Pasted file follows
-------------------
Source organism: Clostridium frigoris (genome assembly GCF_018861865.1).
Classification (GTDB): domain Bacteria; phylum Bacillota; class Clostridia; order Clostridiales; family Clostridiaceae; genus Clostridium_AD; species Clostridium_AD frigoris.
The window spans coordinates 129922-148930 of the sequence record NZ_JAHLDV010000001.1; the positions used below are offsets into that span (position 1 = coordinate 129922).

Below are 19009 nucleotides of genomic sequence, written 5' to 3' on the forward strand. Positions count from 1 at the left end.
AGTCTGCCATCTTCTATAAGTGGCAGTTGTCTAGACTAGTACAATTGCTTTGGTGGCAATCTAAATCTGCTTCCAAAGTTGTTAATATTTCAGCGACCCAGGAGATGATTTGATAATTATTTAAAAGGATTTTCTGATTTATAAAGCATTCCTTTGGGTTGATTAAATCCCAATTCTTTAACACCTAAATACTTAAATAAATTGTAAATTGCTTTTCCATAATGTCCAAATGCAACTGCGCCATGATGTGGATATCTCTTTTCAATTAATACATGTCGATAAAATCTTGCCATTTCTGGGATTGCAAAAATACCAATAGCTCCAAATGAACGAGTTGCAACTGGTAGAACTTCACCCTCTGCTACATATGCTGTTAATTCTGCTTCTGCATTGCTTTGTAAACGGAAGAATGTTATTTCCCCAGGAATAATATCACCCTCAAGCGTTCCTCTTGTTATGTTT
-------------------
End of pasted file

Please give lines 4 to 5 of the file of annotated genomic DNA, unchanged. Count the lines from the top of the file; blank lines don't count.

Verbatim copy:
Below are 19009 nucleotides of genomic sequence, written 5' to 3' on the forward strand. Positions count from 1 at the left end.
AGTCTGCCATCTTCTATAAGTGGCAGTTGTCTAGACTAGTACAATTGCTTTGGTGGCAATCTAAATCTGCTTCCAAAGTTGTTAATATTTCAGCGACCCAGGAGATGATTTGATAATTATTTAAAAGGATTTTCTGATTTATAAAGCATTCCTTTGGGTTGATTAAATCCCAATTCTTTAACACCTAAATACTTAAATAAATTGTAAATTGCTTTTCCATAATGTCCAAATGCAACTGCGCCATGATGTGGATATCTCTTTTCAATTAATACATGTCGATAAAATCTTGCCATTTCTGGGATTGCAAAAATACCAATAGCTCCAAATGAACGAGTTGCAACTGGTAGAACTTCACCCTCTGCTACATATGCTGTTAATTCTGCTTCTGCATTGCTTTGTAAACGGAAGAATGTTATTTCCCCAGGAATAATATCACCCTCAAGCGTTCCTCTTGTTATGTTT